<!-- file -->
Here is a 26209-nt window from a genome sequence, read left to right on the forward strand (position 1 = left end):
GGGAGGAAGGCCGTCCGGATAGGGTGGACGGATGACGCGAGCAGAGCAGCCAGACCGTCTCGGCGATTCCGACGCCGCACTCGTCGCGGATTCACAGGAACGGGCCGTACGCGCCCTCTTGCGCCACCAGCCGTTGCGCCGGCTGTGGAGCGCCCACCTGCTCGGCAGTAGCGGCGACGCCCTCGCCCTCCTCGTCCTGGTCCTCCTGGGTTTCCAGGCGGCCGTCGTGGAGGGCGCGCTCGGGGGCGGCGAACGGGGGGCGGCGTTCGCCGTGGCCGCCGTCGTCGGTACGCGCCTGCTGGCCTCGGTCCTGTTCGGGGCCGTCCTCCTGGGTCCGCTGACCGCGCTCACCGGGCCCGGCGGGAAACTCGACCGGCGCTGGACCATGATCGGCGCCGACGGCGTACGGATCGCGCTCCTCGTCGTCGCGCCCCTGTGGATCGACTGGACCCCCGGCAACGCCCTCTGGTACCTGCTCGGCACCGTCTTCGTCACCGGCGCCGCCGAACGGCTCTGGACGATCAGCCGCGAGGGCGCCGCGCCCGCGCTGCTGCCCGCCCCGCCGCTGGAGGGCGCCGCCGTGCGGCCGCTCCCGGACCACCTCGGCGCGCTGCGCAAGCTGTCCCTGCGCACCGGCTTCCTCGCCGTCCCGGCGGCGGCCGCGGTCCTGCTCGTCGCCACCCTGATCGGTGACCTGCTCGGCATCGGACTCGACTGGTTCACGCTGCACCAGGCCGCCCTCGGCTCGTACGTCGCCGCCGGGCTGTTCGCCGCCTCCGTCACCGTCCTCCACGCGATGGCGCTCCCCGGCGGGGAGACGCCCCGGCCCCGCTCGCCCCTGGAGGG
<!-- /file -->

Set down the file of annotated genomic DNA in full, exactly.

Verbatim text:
Here is a 26209-nt window from a genome sequence, read left to right on the forward strand (position 1 = left end):
GGGAGGAAGGCCGTCCGGATAGGGTGGACGGATGACGCGAGCAGAGCAGCCAGACCGTCTCGGCGATTCCGACGCCGCACTCGTCGCGGATTCACAGGAACGGGCCGTACGCGCCCTCTTGCGCCACCAGCCGTTGCGCCGGCTGTGGAGCGCCCACCTGCTCGGCAGTAGCGGCGACGCCCTCGCCCTCCTCGTCCTGGTCCTCCTGGGTTTCCAGGCGGCCGTCGTGGAGGGCGCGCTCGGGGGCGGCGAACGGGGGGCGGCGTTCGCCGTGGCCGCCGTCGTCGGTACGCGCCTGCTGGCCTCGGTCCTGTTCGGGGCCGTCCTCCTGGGTCCGCTGACCGCGCTCACCGGGCCCGGCGGGAAACTCGACCGGCGCTGGACCATGATCGGCGCCGACGGCGTACGGATCGCGCTCCTCGTCGTCGCGCCCCTGTGGATCGACTGGACCCCCGGCAACGCCCTCTGGTACCTGCTCGGCACCGTCTTCGTCACCGGCGCCGCCGAACGGCTCTGGACGATCAGCCGCGAGGGCGCCGCGCCCGCGCTGCTGCCCGCCCCGCCGCTGGAGGGCGCCGCCGTGCGGCCGCTCCCGGACCACCTCGGCGCGCTGCGCAAGCTGTCCCTGCGCACCGGCTTCCTCGCCGTCCCGGCGGCGGCCGCGGTCCTGCTCGTCGCCACCCTGATCGGTGACCTGCTCGGCATCGGACTCGACTGGTTCACGCTGCACCAGGCCGCCCTCGGCTCGTACGTCGCCGCCGGGCTGTTCGCCGCCTCCGTCACCGTCCTCCACGCGATGGCGCTCCCCGGCGGGGAGACGCCCCGGCCCCGCTCGCCCCTGGAGGG